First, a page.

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Franciscan Estate Equilibrium 2012
The perception of sweetness enables it to pair beautifully with a range of foods, from spicy barbeque to Thai and other Asian cuisines.
Critical AcclaimAll Vintages
Franciscan was founded in 1972 by a group of lawyers and doctors from San Francisco who decided to try turning their passion for wine into a business. In 1985, Agustin Huneeus, a Chilean exile who had built Concha y Toro in his native country, took over the helm at Franciscan. Huneeus refocused the winery on using the superlative grapes growing in its own vineyards, rather than sourcing from outside.
Today, Franciscan's wines are crafted under the exacting eye of Janet Myers, who came to Franciscan in August 2003 as associate winemaker after working in the Margaret River region and Beaulieu Vineyard, Stag's Leap Wine Cellars and Louis Martini. The winery remains committed to its tradition of small-lot winemaking, with small batches averaging just 150 to 1,500 cases. The image of a hand-operated wine press on Franciscan's logo and wine labels reflects this small lot approach to winemaking.
One of the world's most highly regarded regions for wine production as well as tourism, the Napa Valley was responsible for bringing worldwide recognition to California winemaking. In the 1960s, a few key wine families settled the area and hedged their bets on the valley's world-class winemaking potential—and they were right.
The Napa wine industry really took off in the 1980s, when producers scooped up vineyard lands and planted vines throughout the county. A number of wineries emerged, and today Napa is home to hundreds of producers ranging from boutique to corporate. Cabernet Sauvignon is definitely the grape of choice here, with many winemakers also focusing on Bordeaux blends. Napa whites are usually Chardonnay and Sauvignon Blanc.
Within the Napa Valley lie many smaller sub-AVAs that claim specific characteristics based on situation, slope and soil. Farthest south and coolest from the influence of the San Pablo Bay is Carneros, followed by Coombsville to its northeast and then Yountville, Oakville and Rutherford. Above those are the warm St. Helena and the valley's newest and hottest AVA, Calistoga. These areas follow the valley floor and are known generally for creating rich, dense, complex and smooth reds with good aging potential. The mountain sub appellations, nestled on the slopes overlooking the valley AVAs, include Stags Leap District, Atlas Peak, Chiles Valley (farther east), Howell Mountain, Mt. Veeder, Spring Mountain District and Diamond Mountain District. Wines from the mountain regions are often more structured and firm, benefiting from a lot of time in the bottle to evolve and soften.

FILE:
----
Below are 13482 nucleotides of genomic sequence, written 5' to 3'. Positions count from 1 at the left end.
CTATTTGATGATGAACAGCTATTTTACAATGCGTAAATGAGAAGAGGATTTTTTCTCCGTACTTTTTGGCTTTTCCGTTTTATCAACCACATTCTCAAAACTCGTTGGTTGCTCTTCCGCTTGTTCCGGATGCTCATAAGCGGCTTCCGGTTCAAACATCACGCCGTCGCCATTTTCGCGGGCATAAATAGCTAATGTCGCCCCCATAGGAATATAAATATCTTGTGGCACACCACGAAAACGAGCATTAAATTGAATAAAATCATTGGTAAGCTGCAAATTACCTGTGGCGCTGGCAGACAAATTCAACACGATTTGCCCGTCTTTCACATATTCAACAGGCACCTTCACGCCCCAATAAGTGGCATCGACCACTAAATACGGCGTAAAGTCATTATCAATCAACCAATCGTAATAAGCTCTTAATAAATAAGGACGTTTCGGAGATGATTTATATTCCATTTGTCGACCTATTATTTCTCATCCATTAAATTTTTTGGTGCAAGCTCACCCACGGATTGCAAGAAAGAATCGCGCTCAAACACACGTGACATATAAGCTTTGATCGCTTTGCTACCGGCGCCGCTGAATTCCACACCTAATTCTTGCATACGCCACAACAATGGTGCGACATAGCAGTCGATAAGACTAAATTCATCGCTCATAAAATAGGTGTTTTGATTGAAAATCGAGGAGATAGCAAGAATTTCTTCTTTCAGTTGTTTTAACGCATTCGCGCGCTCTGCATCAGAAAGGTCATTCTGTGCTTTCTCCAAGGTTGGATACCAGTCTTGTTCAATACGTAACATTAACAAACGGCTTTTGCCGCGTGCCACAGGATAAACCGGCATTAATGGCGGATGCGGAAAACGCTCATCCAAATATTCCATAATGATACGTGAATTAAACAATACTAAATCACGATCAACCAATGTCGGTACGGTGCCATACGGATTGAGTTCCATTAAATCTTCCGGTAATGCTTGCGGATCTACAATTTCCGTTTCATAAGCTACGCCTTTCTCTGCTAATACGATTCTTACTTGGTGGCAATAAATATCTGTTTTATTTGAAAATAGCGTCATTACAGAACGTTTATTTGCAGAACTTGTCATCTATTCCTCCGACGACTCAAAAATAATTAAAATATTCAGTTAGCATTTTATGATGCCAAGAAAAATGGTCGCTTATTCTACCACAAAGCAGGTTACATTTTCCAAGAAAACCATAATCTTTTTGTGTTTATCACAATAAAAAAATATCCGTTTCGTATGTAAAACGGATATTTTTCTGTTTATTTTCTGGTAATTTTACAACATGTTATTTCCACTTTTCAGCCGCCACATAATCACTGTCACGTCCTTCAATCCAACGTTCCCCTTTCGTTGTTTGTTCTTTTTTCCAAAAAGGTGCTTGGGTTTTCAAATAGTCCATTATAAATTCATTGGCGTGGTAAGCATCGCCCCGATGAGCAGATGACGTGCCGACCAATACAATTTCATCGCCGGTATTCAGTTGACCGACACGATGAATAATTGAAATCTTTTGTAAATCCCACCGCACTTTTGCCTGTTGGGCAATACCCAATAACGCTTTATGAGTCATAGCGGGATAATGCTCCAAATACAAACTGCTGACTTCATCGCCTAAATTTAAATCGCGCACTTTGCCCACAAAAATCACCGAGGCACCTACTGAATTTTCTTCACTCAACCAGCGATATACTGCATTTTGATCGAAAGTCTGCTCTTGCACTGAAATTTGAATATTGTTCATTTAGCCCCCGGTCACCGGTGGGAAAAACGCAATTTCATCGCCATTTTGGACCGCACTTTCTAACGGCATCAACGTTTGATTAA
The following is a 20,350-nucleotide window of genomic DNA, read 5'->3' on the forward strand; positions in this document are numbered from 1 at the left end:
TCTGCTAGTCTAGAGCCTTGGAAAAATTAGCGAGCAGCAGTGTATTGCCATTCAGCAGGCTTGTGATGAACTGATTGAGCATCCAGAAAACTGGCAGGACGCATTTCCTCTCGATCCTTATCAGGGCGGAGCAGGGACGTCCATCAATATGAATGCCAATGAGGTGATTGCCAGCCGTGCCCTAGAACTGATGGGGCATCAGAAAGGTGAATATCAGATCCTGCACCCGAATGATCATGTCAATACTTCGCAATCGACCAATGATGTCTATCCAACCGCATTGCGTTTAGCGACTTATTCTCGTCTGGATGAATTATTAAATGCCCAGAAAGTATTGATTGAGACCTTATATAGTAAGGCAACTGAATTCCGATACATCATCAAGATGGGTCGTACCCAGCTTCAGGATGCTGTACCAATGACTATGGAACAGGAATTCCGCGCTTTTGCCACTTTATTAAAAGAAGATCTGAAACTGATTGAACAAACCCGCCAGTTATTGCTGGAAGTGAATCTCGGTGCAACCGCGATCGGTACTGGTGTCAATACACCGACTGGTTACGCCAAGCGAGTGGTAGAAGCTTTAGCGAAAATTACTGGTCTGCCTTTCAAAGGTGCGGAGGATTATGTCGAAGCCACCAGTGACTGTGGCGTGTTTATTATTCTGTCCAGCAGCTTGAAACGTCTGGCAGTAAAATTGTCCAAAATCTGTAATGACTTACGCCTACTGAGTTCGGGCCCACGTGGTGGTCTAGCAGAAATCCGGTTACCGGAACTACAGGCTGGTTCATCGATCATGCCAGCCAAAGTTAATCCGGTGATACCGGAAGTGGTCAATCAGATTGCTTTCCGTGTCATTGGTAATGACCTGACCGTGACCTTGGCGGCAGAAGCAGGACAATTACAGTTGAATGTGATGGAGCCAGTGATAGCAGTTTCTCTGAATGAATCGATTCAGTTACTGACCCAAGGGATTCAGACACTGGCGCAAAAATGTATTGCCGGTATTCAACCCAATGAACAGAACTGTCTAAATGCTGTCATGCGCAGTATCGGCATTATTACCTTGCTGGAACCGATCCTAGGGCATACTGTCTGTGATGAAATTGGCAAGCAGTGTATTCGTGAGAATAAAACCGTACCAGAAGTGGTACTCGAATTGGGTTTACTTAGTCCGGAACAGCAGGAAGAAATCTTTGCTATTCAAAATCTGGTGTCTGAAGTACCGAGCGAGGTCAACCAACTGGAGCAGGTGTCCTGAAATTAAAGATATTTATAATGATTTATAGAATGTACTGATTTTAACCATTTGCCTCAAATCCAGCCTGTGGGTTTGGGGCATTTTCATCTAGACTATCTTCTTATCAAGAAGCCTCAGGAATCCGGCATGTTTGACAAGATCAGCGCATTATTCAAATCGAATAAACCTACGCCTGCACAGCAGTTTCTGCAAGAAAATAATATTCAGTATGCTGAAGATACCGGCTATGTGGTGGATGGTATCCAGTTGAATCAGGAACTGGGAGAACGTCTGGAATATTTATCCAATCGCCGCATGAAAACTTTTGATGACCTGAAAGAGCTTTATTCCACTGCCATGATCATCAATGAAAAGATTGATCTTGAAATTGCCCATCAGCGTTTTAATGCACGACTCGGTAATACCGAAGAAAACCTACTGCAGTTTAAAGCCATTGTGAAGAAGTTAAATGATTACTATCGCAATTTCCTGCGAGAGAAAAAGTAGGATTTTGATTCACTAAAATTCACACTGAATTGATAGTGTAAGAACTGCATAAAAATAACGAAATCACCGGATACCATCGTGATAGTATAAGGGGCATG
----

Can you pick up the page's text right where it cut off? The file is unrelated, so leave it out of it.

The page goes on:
With hundreds of white grape varieties to choose from, winemakers have the freedom to create a virtually endless assortment of blended wines. In many European regions, strict laws are in place determining the set of varieties that may be used, but in the New World, experimentation is permitted and encouraged. Blending can be utilized to enhance balance or create complexity, lending different layers of flavors and aromas. For example, a variety that creates a soft and full-bodied wine would do well combined with one that is more fragrant and naturally high in acidity. Sometimes small amounts of a particular variety are added to boost color or aromatics. Blending can take place before or after fermentation, with the latter, more popular option giving more control to the winemaker over the final qualities of the wine.